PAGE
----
Art and Modern Copyright : the contested image by Elena CooperThis book is the first in-depth and longitudinal study of the history of copyright protecting the visual arts. Exploring legal developments during an important period in the making of the modern law, the mid-nineteenth to early twentieth centuries, in relation to four themes - the protection of copyright 'authors' (painters, photographers and engravers), art collectors, sitters and the public interest - it uncovers a number of long-forgotten narratives of copyright history, including views of copyright that differ from how we think today. As well as considering the distinct nature of the contribution of copyright to the history of the cultural domain accounted for by scholars of art history and the sociology of art, this book examines the value to lawyers and policy-makers today of copyright history as a destabilising influence: in taking us to ways of thinking that differ from our own, history can sharpen the critical lens through which we view copyright debates today.
Publication Date: 2018
Artists' Rights: a guide to copyright, moral rights and other legal issues in the visual art sphere by Molly Torsen StechThis book provides an overview of various ways in which the spheres of art and copyright law come into contact with one another. While copyright laws are domestic in nature, the arts are increasingly international in scope, inspiration, and dissemination. The book highlights some of the challenges inherent in this overlap, ranging from definitional discrepancies between disciplines to circumstances that would benefit from more legal clarity - domestic or otherwise - to provide appropriate guidance to creators and to the organizations that display, sell, or otherwise use their artworks. The book confronts the challenges that are raised today, not only by digitization, but by new media of expression. As international art fairs proliferate, and as artists of all disciplines inspire and build from each other's works and ideas, the role of copyright in an artist's life can only become more important. Artists' Rights introduces artists to legal concepts in the intellectual property space that could become important tools in managing their artworks, now and into the future. [Subject: Art Law, Copyright Law, Intellectual Property Law]
Non-Conventional Copyright : do new and atypical works deserve protection? by Enrico Bonadio (Editor); Nicola Lucchi (Editor)Copyright law constantly evolves to keep up with societal changes and technological advances. Contemporary forms of creativity can threaten the comfortable conceptions of copyright law as creative people continually find new ways of expressing themselves. In this context, Non-Conventional Copyright identifies possible new spaces for copyright protection. With current copyright law in mind, the contributions explore if the law should be more flexible as to whether new or unconventional forms of expression - including graffiti, tattoos, land art, conceptual art and bio art, engineered DNA, sport movements, jokes, magic tricks, DJ sets, 3D printing, works generated by artificial intelligence, perfume making, typefaces, or illegal and immoral works - deserve protection. Vitally, the contributors suggest that it may be time to challenge some of the basic tenets of copyright laws by embracing more flexible ways to identify protectable works and interpret the current requirements for protection. Additionally, some contributors cast doubts about whether copyright is the right instrument to address and regulate these forms of expression. Contemporary in topic, this thought-provoking book will be essential reading for intellectual property law scholars, practitioners and policymakers. Creative people and those involved in the creative industries will also find this book an engaging read.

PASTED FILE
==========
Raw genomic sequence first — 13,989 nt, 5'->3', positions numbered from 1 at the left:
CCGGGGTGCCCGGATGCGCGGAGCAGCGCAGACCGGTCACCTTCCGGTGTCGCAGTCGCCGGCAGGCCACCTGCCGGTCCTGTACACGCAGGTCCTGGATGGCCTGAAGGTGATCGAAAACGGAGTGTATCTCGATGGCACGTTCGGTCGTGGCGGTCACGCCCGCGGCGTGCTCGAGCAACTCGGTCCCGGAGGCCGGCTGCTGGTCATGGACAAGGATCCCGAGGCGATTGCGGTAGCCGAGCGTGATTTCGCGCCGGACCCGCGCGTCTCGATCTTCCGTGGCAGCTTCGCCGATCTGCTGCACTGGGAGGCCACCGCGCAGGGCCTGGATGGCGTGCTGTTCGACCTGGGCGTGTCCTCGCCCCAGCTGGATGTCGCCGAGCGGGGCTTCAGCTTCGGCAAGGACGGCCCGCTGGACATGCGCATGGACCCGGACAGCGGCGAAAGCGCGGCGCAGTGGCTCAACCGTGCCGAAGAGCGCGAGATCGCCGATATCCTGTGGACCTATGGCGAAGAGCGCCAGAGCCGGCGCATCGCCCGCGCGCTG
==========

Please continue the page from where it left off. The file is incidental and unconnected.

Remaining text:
The Unrealized Promise of the Next Great Copyright Act by Christopher S. ReedThe Unrealized Promise of the Next Great Copyright Act provides a unique perspective on one of the most active periods of copyright policy discourse in the United States since the enactment of the Copyright Act of 1976. Using the then-Register of Copyrights Maria Pallante's landmark speech of 2013 The Next Great Copyright Act as a catalyst, Christopher S. Reed documents and assesses the major issues confronting the U.S. copyright system today.The book offers an inside view of the Copyright Office's attempts at reform as part of a comprehensive account of the complex dynamics between key stakeholder communities, government and legislation. Chapters also explore relevant areas of copyright such as orphan works and mass digitization, online copyright enforcement, visual arts and music licensing, and demonstrate that despite previous difficulties the time is now ripe for an update to U.S. copyright law.This insightful book will be of great value to scholars and legal practitioners with a focus on copyright law and policy, and will also prove a useful resource for instructors teaching copyright policy at an advanced level. Others with an interest in intellectual property, technology and connected culture, or politics and government will also find this book an engaging read.